'Bobby Sands: 66 Days': Film Review

Bobby Sands in Bobby Sands: 66 Days - still 2- H 2016
Courtesy of Fine Point Films
A grueling look at a crucial moment in Northern Ireland's Troubles.

Brendan J. Byrne's doc recounts the final days of the IRA prisoner whose hunger strike inspired Steve McQueen's 'Hunger' and Terry George's 'Some Mother's Son.'

Art house patrons in America may mostly know Irish Republican Army martyr Bobby Sands from Hunger, Steve McQueen's acclaimed 2008 debut starring Michael Fassbender. But he looms large in the history of Northern Ireland's decades-long quest for self-governance, and Brendan J. Byrne's new documentary Bobby Sands: 66 Days offers something both for those who've never heard of Sands and those who have his youthful smile etched forever in memory. If its subject ensures the doc will sometimes be tough viewing, it may be doubly so for those viewers who, unexpectedly this month, feel as engulfed with impotent anger as the Irish nationalists who wanted desperately for their English rulers to go back home.

How one responds to powerlessness is, after all, the picture's central topic. IRA prisoners' well-publicized hunger strikes resulted from a realization that, when facing a vastly more powerful foe, an emotional victory may be far more attainable than a military one — earned by intentionally "enduring, not inflicting suffering," as one interviewee puts it.

Focusing on Sands' time in prison, the doc doesn't intend to convince us that he and his fellow IRA soldiers were right to commit the violent crimes that put them there. (In fact, their protest wasn't even against being in jail — the campaign was to be treated as prisoners of war, housed apart from rapists and thieves.) Byrne acknowledges the civilians killed by IRA actions and interviews many figures who disagreed with their methods; but he clearly sides with the speaker who argues that, disagree with them or not, "you can't question the sincerity, the sense of duty" that led Sands to deliberately give his life for the movement.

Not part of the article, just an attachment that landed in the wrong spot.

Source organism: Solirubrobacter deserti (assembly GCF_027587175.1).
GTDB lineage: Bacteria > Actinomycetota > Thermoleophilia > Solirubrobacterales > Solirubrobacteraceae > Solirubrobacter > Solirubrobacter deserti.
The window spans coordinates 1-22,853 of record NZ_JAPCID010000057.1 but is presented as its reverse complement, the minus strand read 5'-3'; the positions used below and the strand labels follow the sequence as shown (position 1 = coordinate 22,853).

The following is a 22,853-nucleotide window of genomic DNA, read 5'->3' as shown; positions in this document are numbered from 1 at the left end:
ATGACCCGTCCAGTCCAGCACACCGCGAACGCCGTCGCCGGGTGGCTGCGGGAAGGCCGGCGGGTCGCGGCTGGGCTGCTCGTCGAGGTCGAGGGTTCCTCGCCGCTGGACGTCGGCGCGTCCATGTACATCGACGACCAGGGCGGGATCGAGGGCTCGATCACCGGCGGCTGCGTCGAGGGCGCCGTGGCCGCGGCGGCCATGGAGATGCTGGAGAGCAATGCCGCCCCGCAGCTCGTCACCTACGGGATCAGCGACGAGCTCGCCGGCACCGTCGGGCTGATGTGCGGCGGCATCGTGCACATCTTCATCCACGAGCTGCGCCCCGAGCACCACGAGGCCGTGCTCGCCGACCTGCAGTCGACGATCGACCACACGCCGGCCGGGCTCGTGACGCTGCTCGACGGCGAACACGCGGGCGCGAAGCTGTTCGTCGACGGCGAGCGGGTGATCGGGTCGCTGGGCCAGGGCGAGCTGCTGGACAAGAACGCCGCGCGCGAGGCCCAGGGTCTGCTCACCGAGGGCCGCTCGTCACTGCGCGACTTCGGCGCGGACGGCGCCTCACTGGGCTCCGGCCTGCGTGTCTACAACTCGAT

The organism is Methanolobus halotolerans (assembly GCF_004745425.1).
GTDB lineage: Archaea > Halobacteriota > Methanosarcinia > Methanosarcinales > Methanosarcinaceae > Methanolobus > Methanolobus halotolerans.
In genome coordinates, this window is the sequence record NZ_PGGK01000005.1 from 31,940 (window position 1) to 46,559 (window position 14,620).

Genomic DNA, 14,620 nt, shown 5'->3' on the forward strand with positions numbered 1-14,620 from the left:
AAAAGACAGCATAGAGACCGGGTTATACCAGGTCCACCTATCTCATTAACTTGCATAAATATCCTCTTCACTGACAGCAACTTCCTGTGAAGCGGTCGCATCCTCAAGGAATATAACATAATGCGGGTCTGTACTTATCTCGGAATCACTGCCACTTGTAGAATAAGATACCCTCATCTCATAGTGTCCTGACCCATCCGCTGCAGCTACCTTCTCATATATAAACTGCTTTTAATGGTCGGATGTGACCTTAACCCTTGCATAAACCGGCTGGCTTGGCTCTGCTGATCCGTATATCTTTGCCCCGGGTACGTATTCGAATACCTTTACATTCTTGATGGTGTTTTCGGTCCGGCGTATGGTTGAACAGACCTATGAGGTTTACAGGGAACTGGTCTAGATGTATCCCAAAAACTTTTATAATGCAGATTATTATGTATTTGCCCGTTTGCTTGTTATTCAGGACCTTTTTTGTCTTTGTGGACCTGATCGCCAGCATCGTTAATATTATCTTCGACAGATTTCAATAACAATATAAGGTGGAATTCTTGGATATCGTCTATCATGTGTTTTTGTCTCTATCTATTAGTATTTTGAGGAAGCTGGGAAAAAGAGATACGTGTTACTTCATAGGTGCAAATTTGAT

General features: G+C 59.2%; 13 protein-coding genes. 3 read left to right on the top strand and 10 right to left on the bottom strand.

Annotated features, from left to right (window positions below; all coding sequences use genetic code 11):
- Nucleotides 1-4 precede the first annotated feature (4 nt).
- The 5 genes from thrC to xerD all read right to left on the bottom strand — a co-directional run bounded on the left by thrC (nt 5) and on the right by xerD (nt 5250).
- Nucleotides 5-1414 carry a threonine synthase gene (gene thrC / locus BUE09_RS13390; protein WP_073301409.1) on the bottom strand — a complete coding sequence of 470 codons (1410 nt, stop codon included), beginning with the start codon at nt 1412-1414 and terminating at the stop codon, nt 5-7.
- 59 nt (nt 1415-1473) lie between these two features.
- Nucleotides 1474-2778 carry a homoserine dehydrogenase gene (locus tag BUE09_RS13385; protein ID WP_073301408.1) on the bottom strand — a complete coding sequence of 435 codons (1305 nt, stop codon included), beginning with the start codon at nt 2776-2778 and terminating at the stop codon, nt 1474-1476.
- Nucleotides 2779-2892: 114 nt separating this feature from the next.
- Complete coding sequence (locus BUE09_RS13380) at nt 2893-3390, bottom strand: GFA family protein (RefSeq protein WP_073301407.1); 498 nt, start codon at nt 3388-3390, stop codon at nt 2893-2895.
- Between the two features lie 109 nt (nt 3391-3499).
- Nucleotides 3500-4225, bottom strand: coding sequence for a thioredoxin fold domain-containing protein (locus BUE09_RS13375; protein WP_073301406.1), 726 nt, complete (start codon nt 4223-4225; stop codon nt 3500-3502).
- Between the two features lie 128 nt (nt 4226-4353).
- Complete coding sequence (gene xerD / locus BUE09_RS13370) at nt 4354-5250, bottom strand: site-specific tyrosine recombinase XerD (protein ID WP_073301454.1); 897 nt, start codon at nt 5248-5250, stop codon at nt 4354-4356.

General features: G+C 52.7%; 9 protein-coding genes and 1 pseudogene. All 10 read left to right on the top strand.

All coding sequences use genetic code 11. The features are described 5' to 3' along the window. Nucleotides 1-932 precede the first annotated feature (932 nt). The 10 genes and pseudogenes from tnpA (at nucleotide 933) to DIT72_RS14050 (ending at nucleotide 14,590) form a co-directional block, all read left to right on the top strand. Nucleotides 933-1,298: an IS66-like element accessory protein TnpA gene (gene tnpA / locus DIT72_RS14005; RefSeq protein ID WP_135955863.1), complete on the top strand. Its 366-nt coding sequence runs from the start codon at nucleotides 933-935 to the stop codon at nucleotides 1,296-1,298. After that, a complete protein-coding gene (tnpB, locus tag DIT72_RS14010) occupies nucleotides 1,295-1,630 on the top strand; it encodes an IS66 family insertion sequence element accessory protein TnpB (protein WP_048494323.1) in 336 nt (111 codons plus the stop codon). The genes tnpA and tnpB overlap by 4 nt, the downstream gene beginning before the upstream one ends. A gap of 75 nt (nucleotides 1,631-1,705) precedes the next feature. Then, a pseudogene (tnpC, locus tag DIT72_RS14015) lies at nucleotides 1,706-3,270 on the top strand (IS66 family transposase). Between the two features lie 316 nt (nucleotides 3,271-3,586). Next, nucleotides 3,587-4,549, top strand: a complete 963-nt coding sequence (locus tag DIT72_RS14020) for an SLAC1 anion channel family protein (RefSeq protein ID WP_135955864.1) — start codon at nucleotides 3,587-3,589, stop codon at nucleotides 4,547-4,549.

Zipping back and forth in time, Byrne mixes biographical and political detail in with his centerpiece, scenes evoking the 66 days Sands spent refusing food. A solitary actor stands or lies down in Byrne's reconstructed H-Block cell, accompanied by voiceovers drawn from Sands's eloquent journals. (He joined the resistance at 18, he tells us, "with an M1 carbine and enough hate to topple the world.")

While the doc uses reenactment and plentiful period news footage to chart how Sands withered away, and to capture the mixture of respect and grief his determination to die produced in supporters, the film is always about more than Sands. Historians cite an ancient Gaelic tradition of fasting in protest; we hear about Marion Wallace Dunlop, who in 1909 was the first of many suffragettes to go on a hunger strike — like Sands, in an attempt to be recognized as a political prisoner. And they look hard at how such an act can capture the public's imagination, conferring moral authority even on flawed protagonists. The world's attention is both easier to get these days, and more fleeting; but resistance-minded citizens can hardly do without it.

Distributor: Content Media
Production companies: Fine Point Films, Cyprus Avenue Films
Director: Brendan J. Byrne
Producers: Trevor Birney, Brendan J. Byrne
Director of photography: David Barker
Editor: Paul Devlin
Composer: Edith Progue

Not rated, 110 minutes